foc 2018: q&a with Joanna Hayward

foc 2018: q&a with Joanna Hayward

Jo mix

One of the most exciting elements of the festival of crafts (Saturday 27 & Sunday 28 October) (as well as the opportunity to buy from over 80 of the UK’s leading makers!) is the opportunity to engage with young people and introduce them to craft.  One of the activities programmed for young people is a tote bag block printing workshop. We caught up with Jo Hayward, the workshop tutor, to find out more about her specialism for teaching, the class itself and the skills they can learn….

Jo, you are a practising textile artist, can you tell us a little more about your work?

I trained at the University for the Creative Arts studying textiles for fashion and interiors where I specialised in printed textiles. My personal work mainly involves breakdown printing using silk screen. The marks I make tend to use are playful, expressive and organic which work well with bright colours. I like to often use Milk fibre fabric as it is rather unexpected, the texture is very soft and light but not too delicate. I also use silk georgette as a lighter alternative, which can show off the layers of colour and create new compositions however the fabric is draped.

What is the piece/body of work or achievement you are the most proud of?

Even though it may have been a little while ago now, I still feel that my degree show works have been the best pieces I have created. I spent such a long time on them and put my heart and soul into the project. I used as many of the processes that I had learnt about during my studied, all into fashion art pieces.

When did your craft practice begin and what drew you to textiles and making? 

I knew I wanted to explore textiles from a young age. All of my tutors have been a huge influence and I’ve always enjoyed making things in general. I feel that textiles is such a great way to explore 3D and 2D design together with such a variety of materials. I found that textiles isn’t just about fabric and sewing, it’s about print, weave, fashion design, embroidery, felt making, digital design, rug making, pattern design, there are so many specialisms within the subject and I’m only at the beginning of a long journey to find out what possibilities can come from it.

scarf hang

What are your future ambitions as a maker and as a tutor?

I look forward to potentially starting my own business, running craft workshops at a set location with all the facilities needed. I look forward to gaining much more experience in other places and meeting new people along the way.

You run amazing participation and workshop sessions for young people. What do you most enjoy about teaching? Why do you like teaching young people?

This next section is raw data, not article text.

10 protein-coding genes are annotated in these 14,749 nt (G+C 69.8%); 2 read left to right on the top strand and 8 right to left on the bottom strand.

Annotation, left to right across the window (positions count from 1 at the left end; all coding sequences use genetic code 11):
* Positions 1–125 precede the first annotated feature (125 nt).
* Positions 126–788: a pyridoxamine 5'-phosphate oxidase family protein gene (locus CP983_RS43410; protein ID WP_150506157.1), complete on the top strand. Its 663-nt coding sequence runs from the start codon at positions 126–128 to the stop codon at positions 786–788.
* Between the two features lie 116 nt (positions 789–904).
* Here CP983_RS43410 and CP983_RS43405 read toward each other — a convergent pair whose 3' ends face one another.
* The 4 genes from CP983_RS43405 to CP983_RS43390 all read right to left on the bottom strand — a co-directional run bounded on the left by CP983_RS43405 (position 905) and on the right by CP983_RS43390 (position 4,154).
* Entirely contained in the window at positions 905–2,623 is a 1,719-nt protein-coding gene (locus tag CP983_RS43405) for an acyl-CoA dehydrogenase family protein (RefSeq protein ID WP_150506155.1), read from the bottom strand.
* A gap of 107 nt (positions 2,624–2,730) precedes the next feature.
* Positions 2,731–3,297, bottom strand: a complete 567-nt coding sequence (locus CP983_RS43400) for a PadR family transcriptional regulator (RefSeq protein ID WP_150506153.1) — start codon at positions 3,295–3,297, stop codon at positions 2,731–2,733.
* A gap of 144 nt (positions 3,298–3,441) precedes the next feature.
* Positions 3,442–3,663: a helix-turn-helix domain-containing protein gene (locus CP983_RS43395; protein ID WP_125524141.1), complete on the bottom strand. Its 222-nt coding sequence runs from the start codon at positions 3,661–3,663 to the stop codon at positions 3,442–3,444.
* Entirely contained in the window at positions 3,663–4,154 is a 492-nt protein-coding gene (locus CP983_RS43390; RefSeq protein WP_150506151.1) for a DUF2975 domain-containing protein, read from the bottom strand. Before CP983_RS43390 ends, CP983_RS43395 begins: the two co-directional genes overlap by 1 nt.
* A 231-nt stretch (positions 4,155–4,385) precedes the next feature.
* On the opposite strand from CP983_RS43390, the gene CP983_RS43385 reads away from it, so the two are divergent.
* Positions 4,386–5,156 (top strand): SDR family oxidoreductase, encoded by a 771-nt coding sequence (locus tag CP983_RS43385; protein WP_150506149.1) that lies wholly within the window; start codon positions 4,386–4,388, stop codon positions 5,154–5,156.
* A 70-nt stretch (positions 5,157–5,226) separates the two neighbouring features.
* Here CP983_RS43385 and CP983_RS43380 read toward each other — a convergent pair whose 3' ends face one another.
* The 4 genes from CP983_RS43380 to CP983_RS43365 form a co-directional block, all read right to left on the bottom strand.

It is a great feeling putting smiles on people’s faces and knowing that you have been the first person to introduce someone into a technique that has inspired them. I was asked to deliver my first workshop around 4 years ago which was a screen printing workshop for a group of students that did not have the privilege of a textiles course at their school. I loved the experience of working with young people to help them explore craft and making in a way they hadn’t before. Since then, I have been delivering workshops at Farnham’s UCA, Basingstoke “All our own crafts”, Onslow Infant school in Guildford and Watts Gallery and would like to continue to offer workshops all over the south, to get more young people interested in craft. I feel that it is very important to influence people when they are young to give them the best opportunity to explore so many options when they are older.

What skills can the young people who join craft weekyou on your festival of crafts workshop develop? And what will they come away with?  

I will be giving a demonstration of how to make their own block prints which is a very old technique dating back to 200AD. They will learn about what print pastes are used on fabrics and how to use their own blocks onto found fabrics which aims to encourage recycling and redesign. Then go on to using this knowledge to develop a repeating print which will go onto their own tote bag at the end of the session.

What are you looking forward to most about being at festival of crafts?

I am looking forward to working in a fantastic environment where many makers all come together  to celebrate craft.

joannahayward.blogspot.com

Workshop information: Tote bag block printing

Learn how to craft your own textile print block which can be used to create your own pattern. Other design materials will be available for you to work on top of your design to add texture, colour and marks. You will leave with your own individual tote. No previous experience necessary. 

Tickets are £23 and suggested for ages 10 – 15 years.  Classes run 10 am – 12 pm or 1 pm – 3 pm.  Buy your tickets for tote bag block printing here . For further info on festival of crafts, other workshops and full listings, please look on the craft site pages here 

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